was not challenging enough for your Ds and that he was finding the other pupils were not academically up to his level.

bigTillyMint Mon 23-Sep-13 20:52:39

My DC went to the local primary and are now at the local comp.

Neither of us wanted to send them private, or put them in for the super selectives. Of my friends who are teachers, all send/have sent to local non-selective schoolsconfused

Arisbottle Mon 23-Sep-13 20:48:19

It is important to me that I provide a level of education that I would be happy for my own children to receive. I would feel like a hypocrite to live in catchment and then choose to send my children elsewhere

FavoriteThings Mon 23-Sep-13 20:44:52

It is like asking your doctor where he would go if he had to have a certain operation. Or asking your optomotrist.

Clawdy Mon 23-Sep-13 20:34:58

Mine went to their local primary. Then they all attended our local comprehensive where their dad was a teacher. We would never have considered anything else.

Arisbottle Mon 23-Sep-13 19:58:28

I teach in a state comprehensive / secondary modern. With one exception all of my children have or will attend the school I teach in. One is at the grammar, only because he was on a managed move from my school. I would far rather that he attended my school.

I would not teach in a state and send my children private, despite being financially able. I am very very uncomfortable that my son is at a grammar school when I teach in a comp/ secondary modern.

BeatrixIsPotty Mon 23-Sep-13 19:55:13

I teach in an independent boarding school, my DC go to my local state primary. I couldn't afford the uniform for the school I teach at, let alone the school fees even with the staff discount!

ICantGoOverItICantGoUnderIt Mon 23-Sep-13 19:16:36

I will send my DD to our local primary school, which isn't the one I teach at, although I would have no problem with her attending there either.

I am concerned about the reputation of both our local secondary schools at the moment, but DD is only 10mo so we can reassess closer to the time! We will consider private for secondary if the state options are still poor at the time. We could afford this due to DH's job. The poor reputations of the local state secondary schools are common knowledge, I have no inside info!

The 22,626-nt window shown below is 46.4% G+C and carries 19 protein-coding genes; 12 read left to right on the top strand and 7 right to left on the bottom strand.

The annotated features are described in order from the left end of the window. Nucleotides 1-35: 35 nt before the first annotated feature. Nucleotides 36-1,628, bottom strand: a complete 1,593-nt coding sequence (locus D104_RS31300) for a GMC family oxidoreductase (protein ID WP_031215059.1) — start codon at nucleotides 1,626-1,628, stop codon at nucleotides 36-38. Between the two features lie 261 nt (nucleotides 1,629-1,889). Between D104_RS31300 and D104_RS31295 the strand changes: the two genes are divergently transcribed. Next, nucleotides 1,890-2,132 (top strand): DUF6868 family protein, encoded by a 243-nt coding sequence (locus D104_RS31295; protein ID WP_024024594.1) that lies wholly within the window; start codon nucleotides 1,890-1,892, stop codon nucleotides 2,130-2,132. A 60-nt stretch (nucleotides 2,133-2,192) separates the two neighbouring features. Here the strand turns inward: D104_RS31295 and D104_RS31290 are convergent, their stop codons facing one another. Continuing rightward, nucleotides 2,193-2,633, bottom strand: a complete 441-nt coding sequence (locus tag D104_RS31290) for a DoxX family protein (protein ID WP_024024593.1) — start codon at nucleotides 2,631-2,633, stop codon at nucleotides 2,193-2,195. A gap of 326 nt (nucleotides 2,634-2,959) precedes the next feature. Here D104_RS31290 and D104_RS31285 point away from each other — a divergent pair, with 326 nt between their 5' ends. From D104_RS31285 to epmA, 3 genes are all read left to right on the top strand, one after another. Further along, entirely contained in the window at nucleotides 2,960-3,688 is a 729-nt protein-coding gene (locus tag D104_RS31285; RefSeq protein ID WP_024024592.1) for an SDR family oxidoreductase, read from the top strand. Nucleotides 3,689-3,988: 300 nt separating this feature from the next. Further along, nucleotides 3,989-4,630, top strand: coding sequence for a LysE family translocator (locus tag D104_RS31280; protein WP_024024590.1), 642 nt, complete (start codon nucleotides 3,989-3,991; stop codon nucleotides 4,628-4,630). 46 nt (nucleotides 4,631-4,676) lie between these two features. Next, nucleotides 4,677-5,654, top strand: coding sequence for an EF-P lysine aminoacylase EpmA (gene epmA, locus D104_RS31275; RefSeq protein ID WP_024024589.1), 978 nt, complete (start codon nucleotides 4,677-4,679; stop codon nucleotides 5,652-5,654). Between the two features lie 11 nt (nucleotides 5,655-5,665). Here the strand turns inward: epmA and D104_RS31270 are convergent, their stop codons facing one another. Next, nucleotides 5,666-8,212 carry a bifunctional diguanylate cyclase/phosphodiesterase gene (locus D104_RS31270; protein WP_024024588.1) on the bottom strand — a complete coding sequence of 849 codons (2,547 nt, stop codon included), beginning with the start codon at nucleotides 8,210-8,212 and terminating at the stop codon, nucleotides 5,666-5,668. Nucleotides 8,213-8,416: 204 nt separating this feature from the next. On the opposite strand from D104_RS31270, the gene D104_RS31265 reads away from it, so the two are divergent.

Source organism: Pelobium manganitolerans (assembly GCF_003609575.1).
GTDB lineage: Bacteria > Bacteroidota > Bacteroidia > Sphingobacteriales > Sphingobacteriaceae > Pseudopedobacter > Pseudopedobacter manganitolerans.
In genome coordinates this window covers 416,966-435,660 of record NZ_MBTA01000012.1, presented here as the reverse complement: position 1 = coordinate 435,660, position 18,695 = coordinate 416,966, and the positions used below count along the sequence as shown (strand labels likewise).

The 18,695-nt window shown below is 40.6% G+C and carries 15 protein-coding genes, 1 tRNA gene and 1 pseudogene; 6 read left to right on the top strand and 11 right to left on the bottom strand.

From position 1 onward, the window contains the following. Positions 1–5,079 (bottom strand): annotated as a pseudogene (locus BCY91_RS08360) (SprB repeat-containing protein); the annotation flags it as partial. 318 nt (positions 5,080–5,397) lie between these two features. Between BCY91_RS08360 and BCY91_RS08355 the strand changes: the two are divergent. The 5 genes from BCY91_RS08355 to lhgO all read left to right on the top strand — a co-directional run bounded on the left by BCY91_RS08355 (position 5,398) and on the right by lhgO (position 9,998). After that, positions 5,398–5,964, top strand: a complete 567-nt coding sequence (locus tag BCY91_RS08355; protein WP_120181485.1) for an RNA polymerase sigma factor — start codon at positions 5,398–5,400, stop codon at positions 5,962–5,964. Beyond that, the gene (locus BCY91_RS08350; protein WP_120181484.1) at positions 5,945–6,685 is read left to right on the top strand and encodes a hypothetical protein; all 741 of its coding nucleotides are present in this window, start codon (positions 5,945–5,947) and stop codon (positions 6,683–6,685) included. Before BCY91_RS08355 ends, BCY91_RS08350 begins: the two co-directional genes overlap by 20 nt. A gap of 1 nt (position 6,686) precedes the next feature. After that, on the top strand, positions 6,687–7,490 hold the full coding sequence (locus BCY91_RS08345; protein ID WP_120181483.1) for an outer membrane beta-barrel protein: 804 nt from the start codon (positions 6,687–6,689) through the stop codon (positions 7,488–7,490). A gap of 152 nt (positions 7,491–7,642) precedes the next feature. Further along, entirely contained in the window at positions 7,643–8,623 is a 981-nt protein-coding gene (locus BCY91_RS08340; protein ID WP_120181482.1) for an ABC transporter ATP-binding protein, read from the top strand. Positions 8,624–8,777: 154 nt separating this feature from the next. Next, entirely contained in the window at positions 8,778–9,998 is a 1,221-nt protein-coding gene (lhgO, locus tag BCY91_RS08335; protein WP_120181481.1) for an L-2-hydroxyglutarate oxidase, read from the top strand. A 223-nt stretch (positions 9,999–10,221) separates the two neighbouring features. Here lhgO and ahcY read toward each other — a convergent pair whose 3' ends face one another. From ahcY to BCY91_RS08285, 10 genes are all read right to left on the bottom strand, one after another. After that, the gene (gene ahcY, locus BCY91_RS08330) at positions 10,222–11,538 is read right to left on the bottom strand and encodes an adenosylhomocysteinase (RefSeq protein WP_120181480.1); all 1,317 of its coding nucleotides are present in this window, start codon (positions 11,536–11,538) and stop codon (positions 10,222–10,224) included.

DS goes to another school in the own in which I teach. Actually, it is perceived to be a 'worse' school than my own- but we are very happy. I chose it because I felt it would be happy there and it had access to wrap around care. I have never felt I made the wrong choice.

At secondary level my DH's academy would give him priority entry if we wanted it. We'll see....

lljkk Mon 23-Sep-13 18:51:15

ime, they send to local schools or same schools where they work at or same schools as that their friends go to. Bit like most people.

Talkinpeace Mon 23-Sep-13 18:50:26

teachers comply with the admissions code and use catchment schools like the rest of us

vj32 Mon 23-Sep-13 18:48:51

Some schools (Academies who can set their own criteria) now give preference in their admissions criteria to children of staff, but I think this is still very rare. I could get DS into the secondary I work at if I wanted to.

I disagree about the insider knowledge about local schools, but I do have a better understanding of how the 'system' works and a better idea of what kind of school I want DS to go to having worked in a few school.

I have never lived in the catchment of a school I worked at.

And school catchment was the biggest factor when we moved house. How very lower middle class of us! I know some wealthy educated people who didn't give school catchments much thought until was too late to do anything about it, and then they are 'forced' to go private or send their child to a school they don't like.

Tailtwister Mon 23-Sep-13 18:46:42

We don't have grammar schools in Scotland Lynette, so maybe that's why lots of teachers seem to go private.

LynetteScavo Mon 23-Sep-13 18:44:23

And two of them are in the town where I live grin

Interestingly, none of the teachers I know used tutors for the 11+, but did "give their DC a few papers".

SatinSandals Mon 23-Sep-13 18:37:36

Strange that so many go to grammar schools when there are a mere 64 left!